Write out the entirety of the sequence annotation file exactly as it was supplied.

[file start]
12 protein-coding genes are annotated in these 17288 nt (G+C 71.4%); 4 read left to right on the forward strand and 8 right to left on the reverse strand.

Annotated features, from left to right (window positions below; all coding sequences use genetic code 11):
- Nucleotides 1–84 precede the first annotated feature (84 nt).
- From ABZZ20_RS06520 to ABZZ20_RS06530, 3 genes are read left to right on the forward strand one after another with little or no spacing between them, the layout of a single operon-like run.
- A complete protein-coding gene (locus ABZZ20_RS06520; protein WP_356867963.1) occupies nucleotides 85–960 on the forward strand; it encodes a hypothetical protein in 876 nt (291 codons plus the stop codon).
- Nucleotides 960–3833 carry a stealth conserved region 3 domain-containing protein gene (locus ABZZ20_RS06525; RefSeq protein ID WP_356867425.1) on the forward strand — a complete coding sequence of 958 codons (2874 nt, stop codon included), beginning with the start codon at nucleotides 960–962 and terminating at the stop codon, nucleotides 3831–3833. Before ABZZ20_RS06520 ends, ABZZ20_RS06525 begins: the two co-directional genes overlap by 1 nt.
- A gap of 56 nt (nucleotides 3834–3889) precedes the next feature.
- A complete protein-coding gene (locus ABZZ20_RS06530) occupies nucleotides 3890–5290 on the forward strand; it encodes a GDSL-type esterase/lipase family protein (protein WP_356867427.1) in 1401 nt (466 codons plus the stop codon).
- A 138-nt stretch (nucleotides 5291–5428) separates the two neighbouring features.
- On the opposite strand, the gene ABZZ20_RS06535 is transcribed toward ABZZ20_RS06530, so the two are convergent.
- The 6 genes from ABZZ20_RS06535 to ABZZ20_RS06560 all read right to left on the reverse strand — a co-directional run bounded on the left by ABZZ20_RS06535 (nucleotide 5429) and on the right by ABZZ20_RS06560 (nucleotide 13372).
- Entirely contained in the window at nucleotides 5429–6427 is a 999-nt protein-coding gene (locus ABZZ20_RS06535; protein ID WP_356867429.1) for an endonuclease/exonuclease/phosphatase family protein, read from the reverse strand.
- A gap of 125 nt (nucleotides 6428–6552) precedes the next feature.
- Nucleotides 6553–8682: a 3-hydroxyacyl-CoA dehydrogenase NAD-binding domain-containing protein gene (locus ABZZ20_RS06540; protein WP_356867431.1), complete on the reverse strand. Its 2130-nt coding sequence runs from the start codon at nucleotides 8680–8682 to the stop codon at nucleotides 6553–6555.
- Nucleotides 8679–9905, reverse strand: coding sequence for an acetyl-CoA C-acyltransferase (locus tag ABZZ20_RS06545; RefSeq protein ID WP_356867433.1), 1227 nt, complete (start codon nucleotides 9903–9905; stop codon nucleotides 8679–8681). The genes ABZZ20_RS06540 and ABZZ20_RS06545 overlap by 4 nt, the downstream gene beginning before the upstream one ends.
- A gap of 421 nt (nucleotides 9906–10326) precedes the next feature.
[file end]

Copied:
12 protein-coding genes are annotated in these 17288 nt (G+C 71.4%); 4 read left to right on the forward strand and 8 right to left on the reverse strand.

Annotated features, from left to right (window positions below; all coding sequences use genetic code 11):
- Nucleotides 1–84 precede the first annotated feature (84 nt).
- From ABZZ20_RS06520 to ABZZ20_RS06530, 3 genes are read left to right on the forward strand one after another with little or no spacing between them, the layout of a single operon-like run.
- A complete protein-coding gene (locus ABZZ20_RS06520; protein WP_356867963.1) occupies nucleotides 85–960 on the forward strand; it encodes a hypothetical protein in 876 nt (291 codons plus the stop codon).
- Nucleotides 960–3833 carry a stealth conserved region 3 domain-containing protein gene (locus ABZZ20_RS06525; RefSeq protein ID WP_356867425.1) on the forward strand — a complete coding sequence of 958 codons (2874 nt, stop codon included), beginning with the start codon at nucleotides 960–962 and terminating at the stop codon, nucleotides 3831–3833. Before ABZZ20_RS06520 ends, ABZZ20_RS06525 begins: the two co-directional genes overlap by 1 nt.
- A gap of 56 nt (nucleotides 3834–3889) precedes the next feature.
- A complete protein-coding gene (locus ABZZ20_RS06530) occupies nucleotides 3890–5290 on the forward strand; it encodes a GDSL-type esterase/lipase family protein (protein WP_356867427.1) in 1401 nt (466 codons plus the stop codon).
- A 138-nt stretch (nucleotides 5291–5428) separates the two neighbouring features.
- On the opposite strand, the gene ABZZ20_RS06535 is transcribed toward ABZZ20_RS06530, so the two are convergent.
- The 6 genes from ABZZ20_RS06535 to ABZZ20_RS06560 all read right to left on the reverse strand — a co-directional run bounded on the left by ABZZ20_RS06535 (nucleotide 5429) and on the right by ABZZ20_RS06560 (nucleotide 13372).
- Entirely contained in the window at nucleotides 5429–6427 is a 999-nt protein-coding gene (locus ABZZ20_RS06535; protein ID WP_356867429.1) for an endonuclease/exonuclease/phosphatase family protein, read from the reverse strand.
- A gap of 125 nt (nucleotides 6428–6552) precedes the next feature.
- Nucleotides 6553–8682: a 3-hydroxyacyl-CoA dehydrogenase NAD-binding domain-containing protein gene (locus ABZZ20_RS06540; protein WP_356867431.1), complete on the reverse strand. Its 2130-nt coding sequence runs from the start codon at nucleotides 8680–8682 to the stop codon at nucleotides 6553–6555.
- Nucleotides 8679–9905, reverse strand: coding sequence for an acetyl-CoA C-acyltransferase (locus tag ABZZ20_RS06545; RefSeq protein ID WP_356867433.1), 1227 nt, complete (start codon nucleotides 9903–9905; stop codon nucleotides 8679–8681). The genes ABZZ20_RS06540 and ABZZ20_RS06545 overlap by 4 nt, the downstream gene beginning before the upstream one ends.
- A gap of 421 nt (nucleotides 9906–10326) precedes the next feature.